files:

   !securehosts.linux::

      /bin/mount     mode=555 owner=root action=fixall
      /bin/umount    mode=555 owner=root action=fixall

   securehosts.linux::

      /bin/mount      m=6555 o=root action=fixall
      /bin/umount     m=6555 o=root action=fixall

One area where cfengine excels over other tools is in its ascii file editing abilities. Editing textfiles in a non-destructive way is such an important operation that having used it you will wonder how you every managed without it! Here are some simple but real examples of how file editing can be used.
 
 editfiles:

   # sun4, who are they kidding?

   { /etc/hosts.equiv

   HashCommentLinesContaining "+"
   }

   #
   # CERT security patch for vold vulnerability
   #

   sunos_5_4::

      { /etc/rmmount.conf

      HashCommentLinesContaining "action cdrom"
      HashCommentLinesContaining "action floppy"
      }

TCP wrapper configuration can be managed easily by maintaining a pair of master files on a trusted host. Files of the form
 
 # /etc/hosts.allow (exceptions)
 #
 # Public services

 sendmail: ALL
 in.ftpd:  ALL
 sshd:     ALL

 # Private services

 in.fingerd:  .example.org LOCAL
 in.cfingerd: .example.org LOCAL
 sshdfwd-X11: .example.org LOCAL

 # Portmapper has to use IP series

 portmap: 128.39.89. 128.39.74. 128.39.75.
and
 
 # /etc/hosts.deny (default)

 ALL: ALL

may be distributed to each host by cfengine
 
copy:

 /masterfiles/hosts.deny dest=/etc/hosts.deny 
                         mode=644
                         server=trusted
 /masterfiles/hosts.allow dest=/etc/hosts.allow 
                          mode=644 
                          server=trusted
and installed as follows
 
 editfiles:

      { /etc/inet/inetd.conf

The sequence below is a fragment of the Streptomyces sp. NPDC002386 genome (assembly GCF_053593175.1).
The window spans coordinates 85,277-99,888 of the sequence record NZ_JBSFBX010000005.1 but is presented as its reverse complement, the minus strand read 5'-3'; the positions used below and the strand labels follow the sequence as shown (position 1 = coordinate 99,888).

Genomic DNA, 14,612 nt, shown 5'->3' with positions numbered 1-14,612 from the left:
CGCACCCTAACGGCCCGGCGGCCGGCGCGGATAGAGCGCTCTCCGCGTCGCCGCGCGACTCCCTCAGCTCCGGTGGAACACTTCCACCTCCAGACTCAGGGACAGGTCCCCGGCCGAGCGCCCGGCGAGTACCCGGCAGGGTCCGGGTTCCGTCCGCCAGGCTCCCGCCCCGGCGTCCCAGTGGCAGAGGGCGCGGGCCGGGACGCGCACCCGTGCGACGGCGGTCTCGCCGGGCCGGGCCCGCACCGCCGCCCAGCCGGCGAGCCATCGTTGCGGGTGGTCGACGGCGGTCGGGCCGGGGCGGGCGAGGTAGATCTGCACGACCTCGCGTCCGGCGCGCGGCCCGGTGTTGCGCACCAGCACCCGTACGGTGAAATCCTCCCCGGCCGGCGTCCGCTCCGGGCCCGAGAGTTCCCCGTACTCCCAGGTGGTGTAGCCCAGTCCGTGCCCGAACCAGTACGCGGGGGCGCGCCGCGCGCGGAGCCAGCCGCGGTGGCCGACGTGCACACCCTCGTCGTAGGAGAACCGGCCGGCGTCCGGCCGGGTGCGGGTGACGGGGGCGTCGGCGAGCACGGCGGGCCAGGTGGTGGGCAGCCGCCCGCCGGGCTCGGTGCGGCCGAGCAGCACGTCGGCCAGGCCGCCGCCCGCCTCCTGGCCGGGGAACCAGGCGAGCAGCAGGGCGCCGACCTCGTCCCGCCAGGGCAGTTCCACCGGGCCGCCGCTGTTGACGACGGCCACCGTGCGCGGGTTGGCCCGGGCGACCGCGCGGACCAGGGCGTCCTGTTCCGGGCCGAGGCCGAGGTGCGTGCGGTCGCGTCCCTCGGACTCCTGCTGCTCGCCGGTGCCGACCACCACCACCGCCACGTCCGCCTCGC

# Make sure we're using tcp wrappers

      ReplaceAll "/usr/sbin/in.ftpd"    With "/local/sbin/tcpd"
      ReplaceAll "/usr/sbin/in.telnetd" With "/local/sbin/tcpd"
      ReplaceAll "/usr/sbin/in.rshd"    With "/local/sbin/tcpd"
      ReplaceAll "/usr/sbin/in.rlogind" With "/local/sbin/tcpd"

 processes:

      "inetd" signal=hup

The services which we do not need should be removed altogether. There's no sense in tempting fate:
 
editfiles:

      { /etc/inetd.conf

      # Eliminate unwanted services

      HashCommentLinesContaining "rwall"
      HashCommentLinesContaining "/usr/sbin/in.fingerd"
      HashCommentLinesContaining "comsat"
      HashCommentLinesContaining "exec"
      HashCommentLinesContaining "talk"
      HashCommentLinesContaining "echo"
      HashCommentLinesContaining "discard"
      HashCommentLinesContaining "charge"
      HashCommentLinesContaining "quotas"
      HashCommentLinesContaining "users"
      HashCommentLinesContaining "spray"
      HashCommentLinesContaining "sadmin"
      HashCommentLinesContaining "rstat"
      HashCommentLinesContaining "kcms"
      HashCommentLinesContaining "comsat"
      HashCommentLinesContaining "xaudio"
      HashCommentLinesContaining "uucp"
      }